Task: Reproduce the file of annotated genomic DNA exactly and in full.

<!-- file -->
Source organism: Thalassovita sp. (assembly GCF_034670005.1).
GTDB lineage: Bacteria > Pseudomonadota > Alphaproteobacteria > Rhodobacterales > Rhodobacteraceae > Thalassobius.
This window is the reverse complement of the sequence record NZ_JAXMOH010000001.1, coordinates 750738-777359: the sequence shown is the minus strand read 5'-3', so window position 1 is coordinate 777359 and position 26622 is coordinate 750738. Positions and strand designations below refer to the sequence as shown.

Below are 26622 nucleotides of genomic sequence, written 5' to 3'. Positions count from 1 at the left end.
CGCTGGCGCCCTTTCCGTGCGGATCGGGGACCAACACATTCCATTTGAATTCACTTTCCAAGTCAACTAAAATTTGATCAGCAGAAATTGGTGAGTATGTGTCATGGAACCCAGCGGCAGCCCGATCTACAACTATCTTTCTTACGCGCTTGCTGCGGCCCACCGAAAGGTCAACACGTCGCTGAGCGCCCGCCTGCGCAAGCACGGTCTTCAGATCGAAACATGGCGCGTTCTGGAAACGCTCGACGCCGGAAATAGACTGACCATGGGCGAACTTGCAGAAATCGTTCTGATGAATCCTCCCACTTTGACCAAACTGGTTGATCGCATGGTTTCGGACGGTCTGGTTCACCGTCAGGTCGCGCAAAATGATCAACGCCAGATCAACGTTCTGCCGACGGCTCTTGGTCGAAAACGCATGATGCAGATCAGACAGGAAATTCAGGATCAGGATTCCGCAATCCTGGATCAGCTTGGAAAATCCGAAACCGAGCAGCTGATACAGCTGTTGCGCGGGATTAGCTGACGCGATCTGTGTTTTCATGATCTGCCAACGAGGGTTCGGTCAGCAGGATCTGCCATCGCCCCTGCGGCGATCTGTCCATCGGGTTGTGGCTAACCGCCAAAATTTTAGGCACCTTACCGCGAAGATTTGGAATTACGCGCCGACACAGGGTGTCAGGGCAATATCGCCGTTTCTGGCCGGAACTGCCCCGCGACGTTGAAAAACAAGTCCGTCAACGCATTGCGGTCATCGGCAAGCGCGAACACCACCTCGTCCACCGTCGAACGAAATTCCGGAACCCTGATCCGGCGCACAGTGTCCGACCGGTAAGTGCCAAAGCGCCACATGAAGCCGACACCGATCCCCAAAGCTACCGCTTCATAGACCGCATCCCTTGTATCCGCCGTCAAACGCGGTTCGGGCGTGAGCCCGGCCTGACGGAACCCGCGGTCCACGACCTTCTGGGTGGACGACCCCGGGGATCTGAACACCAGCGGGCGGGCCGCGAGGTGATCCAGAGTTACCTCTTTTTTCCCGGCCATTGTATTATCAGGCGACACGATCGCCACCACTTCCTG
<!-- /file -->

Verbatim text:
Source organism: Thalassovita sp. (assembly GCF_034670005.1).
GTDB lineage: Bacteria > Pseudomonadota > Alphaproteobacteria > Rhodobacterales > Rhodobacteraceae > Thalassobius.
This window is the reverse complement of the sequence record NZ_JAXMOH010000001.1, coordinates 750738-777359: the sequence shown is the minus strand read 5'-3', so window position 1 is coordinate 777359 and position 26622 is coordinate 750738. Positions and strand designations below refer to the sequence as shown.

Below are 26622 nucleotides of genomic sequence, written 5' to 3'. Positions count from 1 at the left end.
CGCTGGCGCCCTTTCCGTGCGGATCGGGGACCAACACATTCCATTTGAATTCACTTTCCAAGTCAACTAAAATTTGATCAGCAGAAATTGGTGAGTATGTGTCATGGAACCCAGCGGCAGCCCGATCTACAACTATCTTTCTTACGCGCTTGCTGCGGCCCACCGAAAGGTCAACACGTCGCTGAGCGCCCGCCTGCGCAAGCACGGTCTTCAGATCGAAACATGGCGCGTTCTGGAAACGCTCGACGCCGGAAATAGACTGACCATGGGCGAACTTGCAGAAATCGTTCTGATGAATCCTCCCACTTTGACCAAACTGGTTGATCGCATGGTTTCGGACGGTCTGGTTCACCGTCAGGTCGCGCAAAATGATCAACGCCAGATCAACGTTCTGCCGACGGCTCTTGGTCGAAAACGCATGATGCAGATCAGACAGGAAATTCAGGATCAGGATTCCGCAATCCTGGATCAGCTTGGAAAATCCGAAACCGAGCAGCTGATACAGCTGTTGCGCGGGATTAGCTGACGCGATCTGTGTTTTCATGATCTGCCAACGAGGGTTCGGTCAGCAGGATCTGCCATCGCCCCTGCGGCGATCTGTCCATCGGGTTGTGGCTAACCGCCAAAATTTTAGGCACCTTACCGCGAAGATTTGGAATTACGCGCCGACACAGGGTGTCAGGGCAATATCGCCGTTTCTGGCCGGAACTGCCCCGCGACGTTGAAAAACAAGTCCGTCAACGCATTGCGGTCATCGGCAAGCGCGAACACCACCTCGTCCACCGTCGAACGAAATTCCGGAACCCTGATCCGGCGCACAGTGTCCGACCGGTAAGTGCCAAAGCGCCACATGAAGCCGACACCGATCCCCAAAGCTACCGCTTCATAGACCGCATCCCTTGTATCCGCCGTCAAACGCGGTTCGGGCGTGAGCCCGGCCTGACGGAACCCGCGGTCCACGACCTTCTGGGTGGACGACCCCGGGGATCTGAACACCAGCGGGCGGGCCGCGAGGTGATCCAGAGTTACCTCTTTTTTCCCGGCCATTGTATTATCAGGCGACACGATCGCCACCACTTCCTG